Sitting in the quiet moment of truth stretched by earnest words and the clarity of a well-grown youth, my children taught me that I can be at peace.  The battle is already won.  In their struggle.  In their understanding.  In their boundaries.  In their incredible capacity to walk in the Grace that has spent a lifetime being worn.  A Grace that offers power.  A Grace that offers freedom.  A Grace that reminds us of right mind and the gift of compassion.  Of letting go because I AM, and Love.

{Unedited} More


I was recently taken to task for carrying too much weight in my marriage.
It’s not an uncommon conversation. Our life is unique.
By choice, we carry a heavy load. Not because there is something to prove, but because we are not built to do differently.

Less doesn’t bring peace. Drive is wired that way.

Ours will always be a life of more.
More work.
More reach.
More growth.
More reward.

Our portion always 100 percent.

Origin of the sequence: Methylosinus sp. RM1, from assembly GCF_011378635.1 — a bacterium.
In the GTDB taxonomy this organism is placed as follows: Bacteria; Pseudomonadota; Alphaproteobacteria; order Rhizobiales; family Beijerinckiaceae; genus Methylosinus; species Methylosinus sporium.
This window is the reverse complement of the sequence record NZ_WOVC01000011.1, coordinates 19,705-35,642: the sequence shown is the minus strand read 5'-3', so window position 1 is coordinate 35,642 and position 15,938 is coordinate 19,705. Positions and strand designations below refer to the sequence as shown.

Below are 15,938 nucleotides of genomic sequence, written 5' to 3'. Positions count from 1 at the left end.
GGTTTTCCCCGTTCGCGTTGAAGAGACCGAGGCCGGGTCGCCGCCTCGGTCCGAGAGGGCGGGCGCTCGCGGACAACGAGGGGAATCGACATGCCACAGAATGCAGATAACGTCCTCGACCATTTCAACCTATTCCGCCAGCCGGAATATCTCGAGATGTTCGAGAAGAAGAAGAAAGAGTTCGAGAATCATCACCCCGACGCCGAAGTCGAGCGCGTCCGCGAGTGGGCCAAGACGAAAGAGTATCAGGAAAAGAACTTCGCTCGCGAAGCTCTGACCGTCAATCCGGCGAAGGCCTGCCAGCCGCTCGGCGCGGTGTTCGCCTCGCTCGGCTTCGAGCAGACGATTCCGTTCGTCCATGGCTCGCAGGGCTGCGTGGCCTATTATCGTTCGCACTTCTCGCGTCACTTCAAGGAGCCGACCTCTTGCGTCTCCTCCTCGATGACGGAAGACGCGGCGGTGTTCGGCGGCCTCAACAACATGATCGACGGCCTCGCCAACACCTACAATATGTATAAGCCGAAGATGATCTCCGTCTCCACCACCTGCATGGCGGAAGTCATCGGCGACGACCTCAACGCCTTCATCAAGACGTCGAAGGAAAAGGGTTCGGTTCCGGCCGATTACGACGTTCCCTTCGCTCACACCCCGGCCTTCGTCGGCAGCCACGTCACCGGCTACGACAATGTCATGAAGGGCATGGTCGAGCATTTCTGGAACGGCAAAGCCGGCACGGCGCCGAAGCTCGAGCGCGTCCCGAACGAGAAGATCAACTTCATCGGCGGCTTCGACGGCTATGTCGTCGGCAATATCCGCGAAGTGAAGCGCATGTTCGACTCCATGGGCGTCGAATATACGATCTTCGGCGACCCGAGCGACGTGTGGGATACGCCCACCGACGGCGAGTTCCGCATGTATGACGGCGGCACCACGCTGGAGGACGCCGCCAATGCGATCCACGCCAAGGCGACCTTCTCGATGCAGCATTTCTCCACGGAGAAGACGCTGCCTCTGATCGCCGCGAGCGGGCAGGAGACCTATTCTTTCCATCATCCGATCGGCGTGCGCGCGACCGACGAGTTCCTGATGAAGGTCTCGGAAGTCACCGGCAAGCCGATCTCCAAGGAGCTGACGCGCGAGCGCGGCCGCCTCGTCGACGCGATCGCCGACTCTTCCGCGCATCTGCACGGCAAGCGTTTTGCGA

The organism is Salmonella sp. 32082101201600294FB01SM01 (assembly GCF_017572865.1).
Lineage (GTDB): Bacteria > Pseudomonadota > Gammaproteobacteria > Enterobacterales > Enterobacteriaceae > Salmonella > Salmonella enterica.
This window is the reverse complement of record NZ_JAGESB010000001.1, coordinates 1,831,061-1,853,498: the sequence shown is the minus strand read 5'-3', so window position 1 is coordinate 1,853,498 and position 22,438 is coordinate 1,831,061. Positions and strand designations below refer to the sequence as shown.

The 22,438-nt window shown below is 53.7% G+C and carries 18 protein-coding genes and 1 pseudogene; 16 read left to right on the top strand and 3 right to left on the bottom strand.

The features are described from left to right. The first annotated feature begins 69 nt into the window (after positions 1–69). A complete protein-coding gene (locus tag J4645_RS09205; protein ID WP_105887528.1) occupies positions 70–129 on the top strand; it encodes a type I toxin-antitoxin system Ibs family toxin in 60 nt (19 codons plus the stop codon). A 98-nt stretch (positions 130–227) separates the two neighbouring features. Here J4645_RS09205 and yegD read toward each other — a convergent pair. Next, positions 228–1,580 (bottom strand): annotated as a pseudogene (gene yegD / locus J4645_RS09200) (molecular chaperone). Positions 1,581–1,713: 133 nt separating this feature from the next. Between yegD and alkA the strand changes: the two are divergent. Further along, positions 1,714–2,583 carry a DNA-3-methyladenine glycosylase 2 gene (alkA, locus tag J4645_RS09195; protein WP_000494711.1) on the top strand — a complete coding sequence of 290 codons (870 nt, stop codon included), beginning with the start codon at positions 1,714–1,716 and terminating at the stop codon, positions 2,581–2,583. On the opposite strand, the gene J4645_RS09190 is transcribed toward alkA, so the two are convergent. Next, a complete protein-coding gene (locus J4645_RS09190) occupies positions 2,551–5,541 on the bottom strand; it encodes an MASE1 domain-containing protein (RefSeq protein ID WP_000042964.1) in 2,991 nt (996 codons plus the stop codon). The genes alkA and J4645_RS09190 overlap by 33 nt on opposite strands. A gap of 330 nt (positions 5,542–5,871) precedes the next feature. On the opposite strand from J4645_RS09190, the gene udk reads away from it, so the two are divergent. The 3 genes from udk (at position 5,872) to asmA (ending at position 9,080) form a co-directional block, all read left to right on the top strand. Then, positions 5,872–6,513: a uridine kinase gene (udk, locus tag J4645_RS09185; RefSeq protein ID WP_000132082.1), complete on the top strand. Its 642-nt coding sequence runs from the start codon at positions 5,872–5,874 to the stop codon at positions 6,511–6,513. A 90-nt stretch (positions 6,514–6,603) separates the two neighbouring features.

100 percent of him. 100 percent of me. 100 percent of everything there is to invest without concern for what comes next. We rest deeply in the knowledge that we can.

Fall in, let go, be still.

For some that is…unreasoned.
It is uncomfortable.
Often discomfort is interpreted as something to be changed, when in reality our discomfort is simply the exercise of a pliable body and a willing mind.

It is conditioning.
Strength being formed.

A learning curve that requires stamina. Stamina developed in the exhausted moments.
It is practicality that requires stewardship. Stewardship developed in the midst of strain, knowing what seems important changes when there is no energy left.


A learning curve of self care and accountability.